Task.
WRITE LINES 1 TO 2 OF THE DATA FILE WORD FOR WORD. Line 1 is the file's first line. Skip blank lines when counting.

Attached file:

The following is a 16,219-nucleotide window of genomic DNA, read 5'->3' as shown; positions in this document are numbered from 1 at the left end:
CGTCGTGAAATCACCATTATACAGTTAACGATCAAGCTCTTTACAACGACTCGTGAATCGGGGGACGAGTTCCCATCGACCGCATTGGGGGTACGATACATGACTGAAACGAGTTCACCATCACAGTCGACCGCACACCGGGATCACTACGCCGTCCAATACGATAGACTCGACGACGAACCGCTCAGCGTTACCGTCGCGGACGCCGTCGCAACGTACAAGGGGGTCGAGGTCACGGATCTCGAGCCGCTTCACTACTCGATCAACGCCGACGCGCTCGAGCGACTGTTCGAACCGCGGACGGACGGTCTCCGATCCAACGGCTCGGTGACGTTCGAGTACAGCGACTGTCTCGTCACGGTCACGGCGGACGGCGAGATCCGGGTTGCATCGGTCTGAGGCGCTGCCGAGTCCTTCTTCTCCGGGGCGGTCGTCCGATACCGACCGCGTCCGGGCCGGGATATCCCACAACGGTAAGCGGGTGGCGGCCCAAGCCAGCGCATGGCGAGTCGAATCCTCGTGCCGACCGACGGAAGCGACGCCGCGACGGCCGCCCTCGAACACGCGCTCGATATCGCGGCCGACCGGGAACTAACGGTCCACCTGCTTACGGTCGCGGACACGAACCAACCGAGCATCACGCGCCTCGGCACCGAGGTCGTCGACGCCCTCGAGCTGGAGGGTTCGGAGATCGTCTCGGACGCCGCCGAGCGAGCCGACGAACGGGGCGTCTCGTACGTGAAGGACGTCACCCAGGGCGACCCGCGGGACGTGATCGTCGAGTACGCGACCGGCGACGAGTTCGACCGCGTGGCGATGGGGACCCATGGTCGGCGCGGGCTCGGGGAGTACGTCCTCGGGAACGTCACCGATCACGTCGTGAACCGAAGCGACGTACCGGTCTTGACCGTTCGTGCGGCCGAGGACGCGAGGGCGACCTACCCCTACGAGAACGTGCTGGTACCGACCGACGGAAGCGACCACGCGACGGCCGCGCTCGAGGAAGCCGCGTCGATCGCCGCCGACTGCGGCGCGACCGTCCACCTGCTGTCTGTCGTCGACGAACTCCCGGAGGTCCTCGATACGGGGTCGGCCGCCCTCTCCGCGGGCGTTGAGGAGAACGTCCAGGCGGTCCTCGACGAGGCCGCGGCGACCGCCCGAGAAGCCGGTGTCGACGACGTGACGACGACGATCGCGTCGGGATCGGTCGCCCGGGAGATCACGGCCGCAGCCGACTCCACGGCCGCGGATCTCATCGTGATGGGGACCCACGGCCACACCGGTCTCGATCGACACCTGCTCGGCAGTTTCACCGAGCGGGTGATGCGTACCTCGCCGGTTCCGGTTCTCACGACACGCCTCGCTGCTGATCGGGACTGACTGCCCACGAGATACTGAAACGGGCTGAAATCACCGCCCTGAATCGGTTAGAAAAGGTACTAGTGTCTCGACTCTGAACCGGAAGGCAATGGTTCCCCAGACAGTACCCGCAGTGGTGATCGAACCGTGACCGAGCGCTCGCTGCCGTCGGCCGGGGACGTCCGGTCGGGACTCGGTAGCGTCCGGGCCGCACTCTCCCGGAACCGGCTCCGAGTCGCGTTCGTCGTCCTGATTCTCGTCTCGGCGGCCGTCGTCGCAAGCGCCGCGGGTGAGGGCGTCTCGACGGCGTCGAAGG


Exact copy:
The following is a 16,219-nucleotide window of genomic DNA, read 5'->3' as shown; positions in this document are numbered from 1 at the left end:
CGTCGTGAAATCACCATTATACAGTTAACGATCAAGCTCTTTACAACGACTCGTGAATCGGGGGACGAGTTCCCATCGACCGCATTGGGGGTACGATACATGACTGAAACGAGTTCACCATCACAGTCGACCGCACACCGGGATCACTACGCCGTCCAATACGATAGACTCGACGACGAACCGCTCAGCGTTACCGTCGCGGACGCCGTCGCAACGTACAAGGGGGTCGAGGTCACGGATCTCGAGCCGCTTCACTACTCGATCAACGCCGACGCGCTCGAGCGACTGTTCGAACCGCGGACGGACGGTCTCCGATCCAACGGCTCGGTGACGTTCGAGTACAGCGACTGTCTCGTCACGGTCACGGCGGACGGCGAGATCCGGGTTGCATCGGTCTGAGGCGCTGCCGAGTCCTTCTTCTCCGGGGCGGTCGTCCGATACCGACCGCGTCCGGGCCGGGATATCCCACAACGGTAAGCGGGTGGCGGCCCAAGCCAGCGCATGGCGAGTCGAATCCTCGTGCCGACCGACGGAAGCGACGCCGCGACGGCCGCCCTCGAACACGCGCTCGATATCGCGGCCGACCGGGAACTAACGGTCCACCTGCTTACGGTCGCGGACACGAACCAACCGAGCATCACGCGCCTCGGCACCGAGGTCGTCGACGCCCTCGAGCTGGAGGGTTCGGAGATCGTCTCGGACGCCGCCGAGCGAGCCGACGAACGGGGCGTCTCGTACGTGAAGGACGTCACCCAGGGCGACCCGCGGGACGTGATCGTCGAGTACGCGACCGGCGACGAGTTCGACCGCGTGGCGATGGGGACCCATGGTCGGCGCGGGCTCGGGGAGTACGTCCTCGGGAACGTCACCGATCACGTCGTGAACCGAAGCGACGTACCGGTCTTGACCGTTCGTGCGGCCGAGGACGCGAGGGCGACCTACCCCTACGAGAACGTGCTGGTACCGACCGACGGAAGCGACCACGCGACGGCCGCGCTCGAGGAAGCCGCGTCGATCGCCGCCGACTGCGGCGCGACCGTCCACCTGCTGTCTGTCGTCGACGAACTCCCGGAGGTCCTCGATACGGGGTCGGCCGCCCTCTCCGCGGGCGTTGAGGAGAACGTCCAGGCGGTCCTCGACGAGGCCGCGGCGACCGCCCGAGAAGCCGGTGTCGACGACGTGACGACGACGATCGCGTCGGGATCGGTCGCCCGGGAGATCACGGCCGCAGCCGACTCCACGGCCGCGGATCTCATCGTGATGGGGACCCACGGCCACACCGGTCTCGATCGACACCTGCTCGGCAGTTTCACCGAGCGGGTGATGCGTACCTCGCCGGTTCCGGTTCTCACGACACGCCTCGCTGCTGATCGGGACTGACTGCCCACGAGATACTGAAACGGGCTGAAATCACCGCCCTGAATCGGTTAGAAAAGGTACTAGTGTCTCGACTCTGAACCGGAAGGCAATGGTTCCCCAGACAGTACCCGCAGTGGTGATCGAACCGTGACCGAGCGCTCGCTGCCGTCGGCCGGGGACGTCCGGTCGGGACTCGGTAGCGTCCGGGCCGCACTCTCCCGGAACCGGCTCCGAGTCGCGTTCGTCGTCCTGATTCTCGTCTCGGCGGCCGTCGTCGCAAGCGCCGCGGGTGAGGGCGTCTCGACGGCGTCGAAGG